UNC vice president stipend upheld

The UNC student body vice president’s position will remain open to all students — regardless of financial means.

Student Congress tried to sustain Student Body President Will Leimenstoll’s veto of a bill that would have eliminated the vice president’s $2400 annual stipend at a meeting Tuesday.

The vote was 17-14 with three abstaining, meaning that members failed to gather the two-thirds majority needed to override the veto.


The Student Congress bill that would eliminate the student body vice president’s annual $2,400 stipend has had a contentious history:

  • The bill passed Student Congress with a two-thirds majority vote on Nov. 13. Student Body President Will Leimenstoll vetoed the bill five days later.
  • An attempt to override Leimenstoll’s veto narrowly failed Tuesday.

Leimenstoll spearheaded the veto’s opposition movement by contacting members of Student Congress to discuss the bill.

He said he was grateful for the two-week period before the vote, which allowed him time to get to know members on a more personal level.

“We were able to make our case in a friendlier and more informal way,” Leimenstoll said.

Leimenstoll, who receives financial aid, has said that he would not have run for student body president if he did not receive a stipend.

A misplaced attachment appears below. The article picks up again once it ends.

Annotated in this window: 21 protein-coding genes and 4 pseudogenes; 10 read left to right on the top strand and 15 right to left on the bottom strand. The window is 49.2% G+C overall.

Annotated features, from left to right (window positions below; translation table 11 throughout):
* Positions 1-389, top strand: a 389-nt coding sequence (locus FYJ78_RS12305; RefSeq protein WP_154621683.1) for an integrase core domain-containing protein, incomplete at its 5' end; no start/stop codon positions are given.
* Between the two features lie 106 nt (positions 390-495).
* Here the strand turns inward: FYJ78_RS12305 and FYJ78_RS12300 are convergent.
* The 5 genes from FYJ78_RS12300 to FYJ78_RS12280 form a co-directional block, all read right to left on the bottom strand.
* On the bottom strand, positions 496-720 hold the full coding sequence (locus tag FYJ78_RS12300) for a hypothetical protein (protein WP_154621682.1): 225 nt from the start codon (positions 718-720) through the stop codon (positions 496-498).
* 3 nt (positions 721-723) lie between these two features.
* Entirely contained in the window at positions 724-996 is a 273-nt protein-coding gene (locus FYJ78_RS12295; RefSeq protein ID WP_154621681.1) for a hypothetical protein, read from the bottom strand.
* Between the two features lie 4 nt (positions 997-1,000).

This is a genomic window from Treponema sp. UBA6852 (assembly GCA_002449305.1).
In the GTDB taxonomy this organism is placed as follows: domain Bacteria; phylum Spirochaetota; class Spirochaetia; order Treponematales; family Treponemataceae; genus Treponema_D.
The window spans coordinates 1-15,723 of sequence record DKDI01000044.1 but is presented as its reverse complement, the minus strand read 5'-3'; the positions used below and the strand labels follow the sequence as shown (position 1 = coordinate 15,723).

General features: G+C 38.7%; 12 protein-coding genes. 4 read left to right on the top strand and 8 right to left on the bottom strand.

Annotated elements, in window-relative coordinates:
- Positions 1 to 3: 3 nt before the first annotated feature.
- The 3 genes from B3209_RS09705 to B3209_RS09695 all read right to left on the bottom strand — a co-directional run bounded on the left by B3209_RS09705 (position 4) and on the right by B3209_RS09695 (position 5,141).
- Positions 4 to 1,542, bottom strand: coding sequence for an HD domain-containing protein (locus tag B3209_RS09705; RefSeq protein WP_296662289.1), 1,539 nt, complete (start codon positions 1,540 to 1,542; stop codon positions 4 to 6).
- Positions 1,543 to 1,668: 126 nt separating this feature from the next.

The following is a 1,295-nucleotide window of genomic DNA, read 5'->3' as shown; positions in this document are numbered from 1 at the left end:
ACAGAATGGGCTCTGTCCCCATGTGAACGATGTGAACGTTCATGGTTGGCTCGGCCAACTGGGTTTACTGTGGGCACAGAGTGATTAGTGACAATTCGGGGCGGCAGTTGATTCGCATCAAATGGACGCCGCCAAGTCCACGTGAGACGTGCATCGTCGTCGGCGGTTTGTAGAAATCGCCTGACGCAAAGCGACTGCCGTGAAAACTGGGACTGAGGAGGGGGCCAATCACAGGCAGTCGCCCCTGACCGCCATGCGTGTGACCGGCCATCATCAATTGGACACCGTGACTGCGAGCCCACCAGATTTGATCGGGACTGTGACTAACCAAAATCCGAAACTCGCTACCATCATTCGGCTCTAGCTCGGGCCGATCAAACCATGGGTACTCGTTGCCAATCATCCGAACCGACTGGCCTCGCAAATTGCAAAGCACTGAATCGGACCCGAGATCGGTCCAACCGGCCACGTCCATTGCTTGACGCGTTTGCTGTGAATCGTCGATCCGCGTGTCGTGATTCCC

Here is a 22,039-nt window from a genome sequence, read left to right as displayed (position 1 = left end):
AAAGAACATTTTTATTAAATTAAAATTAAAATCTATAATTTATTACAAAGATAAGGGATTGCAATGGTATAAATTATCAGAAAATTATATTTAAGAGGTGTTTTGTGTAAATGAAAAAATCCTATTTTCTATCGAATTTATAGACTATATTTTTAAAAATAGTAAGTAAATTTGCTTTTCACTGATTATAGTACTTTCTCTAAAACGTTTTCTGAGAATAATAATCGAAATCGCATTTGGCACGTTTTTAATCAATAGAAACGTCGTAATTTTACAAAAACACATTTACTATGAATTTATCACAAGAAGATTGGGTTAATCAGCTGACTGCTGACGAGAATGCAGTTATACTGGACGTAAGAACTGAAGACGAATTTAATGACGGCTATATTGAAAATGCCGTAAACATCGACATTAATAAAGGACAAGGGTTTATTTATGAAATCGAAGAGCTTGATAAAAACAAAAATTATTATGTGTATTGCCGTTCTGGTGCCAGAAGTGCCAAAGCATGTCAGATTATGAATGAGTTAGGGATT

“Now that the stipend will be preserved, the next UNC student body vice president can take the best care of the campus, regardless of their financial background,” he said.

Leimenstoll officially issued the veto on Nov. 18 — five days after the bill passed.

The veto marked the first time he had used his veto power in the 94th session of congress, in which 160 bills and resolutions had been introduced.

Travis Crayton, co-sponsor of the bill, said he was disappointed in the vote because it gives leaders of student government an advantage over leaders of other student organizations.

Crayton said that during the two weeks before the vote, he did not hear any feedback from fellow students in opposition of the bill.

“This is just one battle in a much longer fight to make students more accountable of their money and be more fair to student organizations,” he said.

Student Congress also passed a resolution Tuesday recommending that UNC’s Alert Carolina emergency notification system always classify any alleged armed and dangerous person on campus as an emergency.

The bill specifies that an emergency warning should be issued when gunmen are within one mile of campus.

The legislation stems from Student Congress’ frustration with the delayed Alert Carolina notification after a shooting Nov. 14 at 108 E. Franklin St., outside Walgreens.

Jessica Best, a congress member and co-sponsor of the bill, said she hopes Alert Carolina will take notice of congress’ stance.

“If I were at the library, I would want to know that someone with a gun was on campus,” she said.

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